“Thus says the LORD of hosts:
I am intensely jealous for Zion,
stirred to jealous wrath for her.” -Zechariah 8:2
God wants your heart with such an intense ferocity.
He always has. He always will. On the cross, when He said “I thirst,” He was thirsting for you.
Today’s first reading and some popular worship songs describe God’s love as jealous or reckless. Some people argue against that and say, “No, that can’t be possible. That doesn’t sound like God’s love.” But the truth is that it is indeed the reality of this wild love of the Lord for us that is so far beyond our comprehension. To us, it seems reckless, but to Him, it’s exactly how things are supposed to be. God is love and mercy itself, poured out fully and freely without ever counting the cost.
Jesus just gives, and gives, and gives some more. He loves, and loves, and loves…forever. In every moment.
Jesus’ love is jealous and reckless because He took on human flesh to show us the Father’s love. He made Himself an outcast so we could be set free. Through His death and resurrection, He ripped open Heaven because He wants to be with us forever. He puts His whole self in the bread of the Eucharist so we can receive Him and adore Him.
Jesus knows we sin. He knows we mess up over and over again. He knows some people turn away and never come back. He knows some people hate Him. Yet He gives, and gives, and gives. And He loves, and loves, and loves.
Can we open our hearts to receive the extent of Jesus’ jealous, longing cry to love us? Can we declare our love and longing for Him in response?
Then [Jesus] said to them, “But who do you say that I am?” Peter said in reply, “The Messiah of God.” – Luke 9:20
In today’s Gospel Peter confesses his faith by saying that Jesus is the Messiah, the anointed one by God. This is the first time in the Gospel which a human on his own has the insight to KNOW that Jesus is Christ. In first-century Palestine, this declaration was a very big deal. For years and years and years, Israel has been waiting for the Messiah, the one anointed by God to come and save them. Earlier in his ministry (look at yesterday’s reflection) people were confused by Jesus’ identity, thinking he was John the Baptist, Elijah, or some other prophet. But Peter, in an intimate moment, clearly and definitively states that Jesus is the Messiah of God. The Christ. The new David that Israel has so earnestly been waiting for.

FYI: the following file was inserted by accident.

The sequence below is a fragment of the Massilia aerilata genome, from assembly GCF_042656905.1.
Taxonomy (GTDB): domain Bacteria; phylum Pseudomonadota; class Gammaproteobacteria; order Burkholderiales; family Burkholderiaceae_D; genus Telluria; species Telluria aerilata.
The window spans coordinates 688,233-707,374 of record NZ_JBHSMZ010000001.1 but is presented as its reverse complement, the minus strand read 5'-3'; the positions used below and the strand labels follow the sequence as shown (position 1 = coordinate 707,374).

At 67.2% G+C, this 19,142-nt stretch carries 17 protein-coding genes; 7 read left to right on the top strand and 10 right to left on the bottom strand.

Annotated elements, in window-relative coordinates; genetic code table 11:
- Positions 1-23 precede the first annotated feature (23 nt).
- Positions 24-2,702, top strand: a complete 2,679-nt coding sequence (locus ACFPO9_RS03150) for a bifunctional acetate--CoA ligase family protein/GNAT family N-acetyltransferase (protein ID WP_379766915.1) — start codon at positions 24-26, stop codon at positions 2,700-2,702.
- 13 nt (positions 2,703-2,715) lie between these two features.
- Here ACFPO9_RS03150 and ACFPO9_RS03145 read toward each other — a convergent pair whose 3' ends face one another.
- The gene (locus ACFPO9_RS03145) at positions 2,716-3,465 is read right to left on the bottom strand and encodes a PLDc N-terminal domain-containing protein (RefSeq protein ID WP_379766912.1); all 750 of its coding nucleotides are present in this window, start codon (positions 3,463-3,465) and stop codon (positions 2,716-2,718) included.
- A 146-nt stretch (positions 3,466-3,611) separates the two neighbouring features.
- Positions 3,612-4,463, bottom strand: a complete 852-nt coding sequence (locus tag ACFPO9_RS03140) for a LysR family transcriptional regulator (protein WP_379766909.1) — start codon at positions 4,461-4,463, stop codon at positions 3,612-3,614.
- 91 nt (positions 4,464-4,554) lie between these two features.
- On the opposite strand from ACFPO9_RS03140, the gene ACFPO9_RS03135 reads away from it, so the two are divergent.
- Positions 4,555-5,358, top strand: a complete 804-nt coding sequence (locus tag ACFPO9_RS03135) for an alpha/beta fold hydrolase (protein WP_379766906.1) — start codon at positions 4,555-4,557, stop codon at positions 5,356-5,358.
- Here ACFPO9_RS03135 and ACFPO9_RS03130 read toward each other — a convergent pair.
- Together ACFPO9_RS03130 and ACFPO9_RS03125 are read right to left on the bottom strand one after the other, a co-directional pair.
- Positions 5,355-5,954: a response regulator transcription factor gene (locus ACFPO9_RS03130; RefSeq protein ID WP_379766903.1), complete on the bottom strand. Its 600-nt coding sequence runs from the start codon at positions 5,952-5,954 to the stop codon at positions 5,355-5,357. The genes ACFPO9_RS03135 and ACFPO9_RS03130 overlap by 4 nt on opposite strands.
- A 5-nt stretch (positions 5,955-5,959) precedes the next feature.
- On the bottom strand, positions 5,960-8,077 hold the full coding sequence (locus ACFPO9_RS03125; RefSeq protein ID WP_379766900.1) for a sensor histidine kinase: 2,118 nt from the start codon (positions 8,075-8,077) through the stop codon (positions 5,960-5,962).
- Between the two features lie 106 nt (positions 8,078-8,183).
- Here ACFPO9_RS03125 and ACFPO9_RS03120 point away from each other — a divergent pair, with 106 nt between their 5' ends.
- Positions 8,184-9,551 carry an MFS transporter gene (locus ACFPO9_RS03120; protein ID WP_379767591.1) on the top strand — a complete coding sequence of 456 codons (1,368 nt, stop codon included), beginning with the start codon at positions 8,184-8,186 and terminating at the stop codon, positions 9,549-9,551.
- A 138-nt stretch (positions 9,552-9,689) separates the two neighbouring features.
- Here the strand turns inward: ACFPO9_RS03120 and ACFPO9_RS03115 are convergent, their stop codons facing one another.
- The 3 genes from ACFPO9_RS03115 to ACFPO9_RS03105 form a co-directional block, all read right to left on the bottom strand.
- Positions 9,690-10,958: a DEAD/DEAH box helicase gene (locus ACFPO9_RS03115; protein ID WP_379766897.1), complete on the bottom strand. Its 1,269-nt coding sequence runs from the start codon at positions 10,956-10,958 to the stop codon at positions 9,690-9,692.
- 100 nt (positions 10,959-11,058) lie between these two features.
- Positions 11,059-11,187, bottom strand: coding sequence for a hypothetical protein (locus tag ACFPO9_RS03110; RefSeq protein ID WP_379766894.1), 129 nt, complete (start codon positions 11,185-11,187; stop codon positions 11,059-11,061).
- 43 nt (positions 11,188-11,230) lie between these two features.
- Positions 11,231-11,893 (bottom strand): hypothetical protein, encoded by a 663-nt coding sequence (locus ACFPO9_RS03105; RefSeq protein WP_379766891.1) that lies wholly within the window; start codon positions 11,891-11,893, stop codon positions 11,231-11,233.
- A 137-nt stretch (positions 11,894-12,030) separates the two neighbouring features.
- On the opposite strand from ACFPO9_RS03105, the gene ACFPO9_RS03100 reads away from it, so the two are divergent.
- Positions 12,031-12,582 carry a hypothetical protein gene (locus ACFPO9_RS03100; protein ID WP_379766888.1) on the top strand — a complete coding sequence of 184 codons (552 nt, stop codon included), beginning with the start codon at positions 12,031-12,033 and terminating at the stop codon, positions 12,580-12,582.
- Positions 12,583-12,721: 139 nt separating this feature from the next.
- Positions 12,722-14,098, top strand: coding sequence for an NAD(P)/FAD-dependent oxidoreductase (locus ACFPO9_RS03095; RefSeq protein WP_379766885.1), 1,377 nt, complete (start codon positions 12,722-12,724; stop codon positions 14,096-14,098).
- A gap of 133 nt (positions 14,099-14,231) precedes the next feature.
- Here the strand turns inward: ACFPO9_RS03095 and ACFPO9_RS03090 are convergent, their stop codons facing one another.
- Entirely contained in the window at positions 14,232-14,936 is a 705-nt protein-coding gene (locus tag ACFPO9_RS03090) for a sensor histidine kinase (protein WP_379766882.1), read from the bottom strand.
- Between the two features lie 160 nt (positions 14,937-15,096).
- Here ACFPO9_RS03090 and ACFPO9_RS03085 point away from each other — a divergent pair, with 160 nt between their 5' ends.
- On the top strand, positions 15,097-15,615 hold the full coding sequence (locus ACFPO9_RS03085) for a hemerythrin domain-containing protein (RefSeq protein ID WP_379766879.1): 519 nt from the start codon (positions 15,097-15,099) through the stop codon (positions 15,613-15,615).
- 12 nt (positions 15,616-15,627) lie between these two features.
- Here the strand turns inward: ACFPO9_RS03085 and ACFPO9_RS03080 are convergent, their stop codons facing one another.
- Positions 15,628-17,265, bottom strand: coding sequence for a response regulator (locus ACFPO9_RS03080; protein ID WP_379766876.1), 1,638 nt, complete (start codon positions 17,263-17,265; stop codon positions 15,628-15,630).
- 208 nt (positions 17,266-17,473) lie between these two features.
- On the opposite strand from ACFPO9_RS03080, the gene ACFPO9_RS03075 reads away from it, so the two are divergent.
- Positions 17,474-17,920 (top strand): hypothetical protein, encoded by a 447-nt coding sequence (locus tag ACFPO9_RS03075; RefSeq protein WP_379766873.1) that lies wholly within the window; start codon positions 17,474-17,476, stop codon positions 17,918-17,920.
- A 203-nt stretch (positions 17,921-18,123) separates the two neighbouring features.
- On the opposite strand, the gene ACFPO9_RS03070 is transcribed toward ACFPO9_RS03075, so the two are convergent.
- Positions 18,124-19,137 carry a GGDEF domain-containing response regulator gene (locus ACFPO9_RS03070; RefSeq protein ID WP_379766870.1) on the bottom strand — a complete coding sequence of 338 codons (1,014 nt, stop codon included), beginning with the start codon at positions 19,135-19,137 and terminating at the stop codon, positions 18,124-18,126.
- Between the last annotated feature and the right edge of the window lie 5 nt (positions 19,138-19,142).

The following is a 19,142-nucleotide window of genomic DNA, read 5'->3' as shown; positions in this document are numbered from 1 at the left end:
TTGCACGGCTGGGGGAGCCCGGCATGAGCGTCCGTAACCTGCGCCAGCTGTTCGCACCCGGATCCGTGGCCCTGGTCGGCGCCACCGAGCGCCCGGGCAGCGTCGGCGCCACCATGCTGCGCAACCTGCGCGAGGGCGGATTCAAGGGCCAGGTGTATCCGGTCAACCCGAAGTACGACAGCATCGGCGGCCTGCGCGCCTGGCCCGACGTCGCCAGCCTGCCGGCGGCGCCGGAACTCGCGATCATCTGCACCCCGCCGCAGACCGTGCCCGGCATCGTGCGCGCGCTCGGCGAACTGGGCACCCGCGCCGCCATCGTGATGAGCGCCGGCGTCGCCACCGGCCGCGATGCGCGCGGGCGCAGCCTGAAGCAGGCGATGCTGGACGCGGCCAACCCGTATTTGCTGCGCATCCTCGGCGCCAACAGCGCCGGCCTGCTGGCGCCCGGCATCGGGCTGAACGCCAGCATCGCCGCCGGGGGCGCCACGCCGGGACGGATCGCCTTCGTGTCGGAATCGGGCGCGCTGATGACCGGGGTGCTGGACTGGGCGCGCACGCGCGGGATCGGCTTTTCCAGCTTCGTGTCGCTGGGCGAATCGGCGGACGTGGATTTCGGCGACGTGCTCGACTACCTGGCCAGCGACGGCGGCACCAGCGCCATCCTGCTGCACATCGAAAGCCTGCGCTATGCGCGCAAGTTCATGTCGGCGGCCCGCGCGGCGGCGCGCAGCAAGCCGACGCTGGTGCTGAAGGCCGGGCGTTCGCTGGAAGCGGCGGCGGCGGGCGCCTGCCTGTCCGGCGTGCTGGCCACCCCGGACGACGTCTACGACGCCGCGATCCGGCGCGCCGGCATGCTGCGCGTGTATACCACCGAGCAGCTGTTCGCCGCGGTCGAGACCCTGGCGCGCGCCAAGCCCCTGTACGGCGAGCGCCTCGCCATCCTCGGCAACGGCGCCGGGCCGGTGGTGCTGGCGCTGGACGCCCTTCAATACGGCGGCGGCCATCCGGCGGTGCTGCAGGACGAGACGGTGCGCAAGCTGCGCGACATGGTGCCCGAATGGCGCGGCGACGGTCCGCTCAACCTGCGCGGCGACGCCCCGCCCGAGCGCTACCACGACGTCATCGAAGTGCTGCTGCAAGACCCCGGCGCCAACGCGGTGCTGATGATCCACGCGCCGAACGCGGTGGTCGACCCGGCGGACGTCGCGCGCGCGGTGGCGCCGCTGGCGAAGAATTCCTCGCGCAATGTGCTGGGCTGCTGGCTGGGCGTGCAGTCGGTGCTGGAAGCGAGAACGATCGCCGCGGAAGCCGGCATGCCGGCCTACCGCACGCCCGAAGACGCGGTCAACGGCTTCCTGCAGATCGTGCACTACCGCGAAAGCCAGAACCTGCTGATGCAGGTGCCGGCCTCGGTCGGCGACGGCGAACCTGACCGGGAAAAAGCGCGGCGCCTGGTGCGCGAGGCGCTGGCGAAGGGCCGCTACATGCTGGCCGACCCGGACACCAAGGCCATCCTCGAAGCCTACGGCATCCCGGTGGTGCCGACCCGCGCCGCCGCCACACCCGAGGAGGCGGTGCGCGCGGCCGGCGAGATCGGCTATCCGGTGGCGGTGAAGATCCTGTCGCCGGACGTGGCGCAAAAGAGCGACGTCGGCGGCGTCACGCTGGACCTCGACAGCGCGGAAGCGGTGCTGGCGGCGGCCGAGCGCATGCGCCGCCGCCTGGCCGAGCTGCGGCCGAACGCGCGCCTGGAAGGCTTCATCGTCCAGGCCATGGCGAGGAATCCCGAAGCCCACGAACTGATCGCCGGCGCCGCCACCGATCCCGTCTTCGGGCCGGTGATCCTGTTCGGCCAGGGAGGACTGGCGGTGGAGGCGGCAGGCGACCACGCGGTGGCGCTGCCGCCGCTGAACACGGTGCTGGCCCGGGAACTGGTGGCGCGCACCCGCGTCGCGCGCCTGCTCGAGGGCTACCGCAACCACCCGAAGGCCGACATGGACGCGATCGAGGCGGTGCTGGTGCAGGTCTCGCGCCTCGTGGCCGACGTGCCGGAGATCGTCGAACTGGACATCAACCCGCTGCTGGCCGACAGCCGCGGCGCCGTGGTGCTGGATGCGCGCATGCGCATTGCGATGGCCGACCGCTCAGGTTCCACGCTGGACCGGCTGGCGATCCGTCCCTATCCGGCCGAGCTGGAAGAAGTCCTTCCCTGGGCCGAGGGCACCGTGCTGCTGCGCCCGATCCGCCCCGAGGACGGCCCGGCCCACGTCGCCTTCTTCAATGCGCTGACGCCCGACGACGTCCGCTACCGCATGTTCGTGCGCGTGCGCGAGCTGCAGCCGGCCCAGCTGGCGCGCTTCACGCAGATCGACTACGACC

We declare our own confession of faith when we recite in the creed, “I believe in one Lord Jesus Christ, the Only Begotten Son of God, born of the Father before all ages.”
A few weeks ago I had the pleasure of attending the Frassati retreat. The theme of the retreat was “Called by Name.” A name is important. We fill out forms with our names. We wear name tags with our names. We write cards and letters and sign them with our names. Our names are special. Just as the name Jesus is special. There is power in a name. Just as the name of Jesus is powerful.
Throughout the retreat I was attentive to hear God call me by name, Mariela. And in hearing him say my name I was reminded of my identity. I am a child of God. Sometimes the world may confuse our identity, as the crowds had earlier been confused by Jesus’ true identity. The world may perceive us in such a way that they may neglect our feelings, deny our dignity, or make us feel less than welcomed. They do not know us. Our true identity is being a child of God.
After Peter speaks Jesus’ true identity, Jesus tells the disciples that he has to suffer, be rejected, be killed and then he will rise on the third day. This is the first time that Jesus mentions his death, telling of the extreme and necessary means by which he would fulfill God’s will. Explaining how he is a different type of Messiah.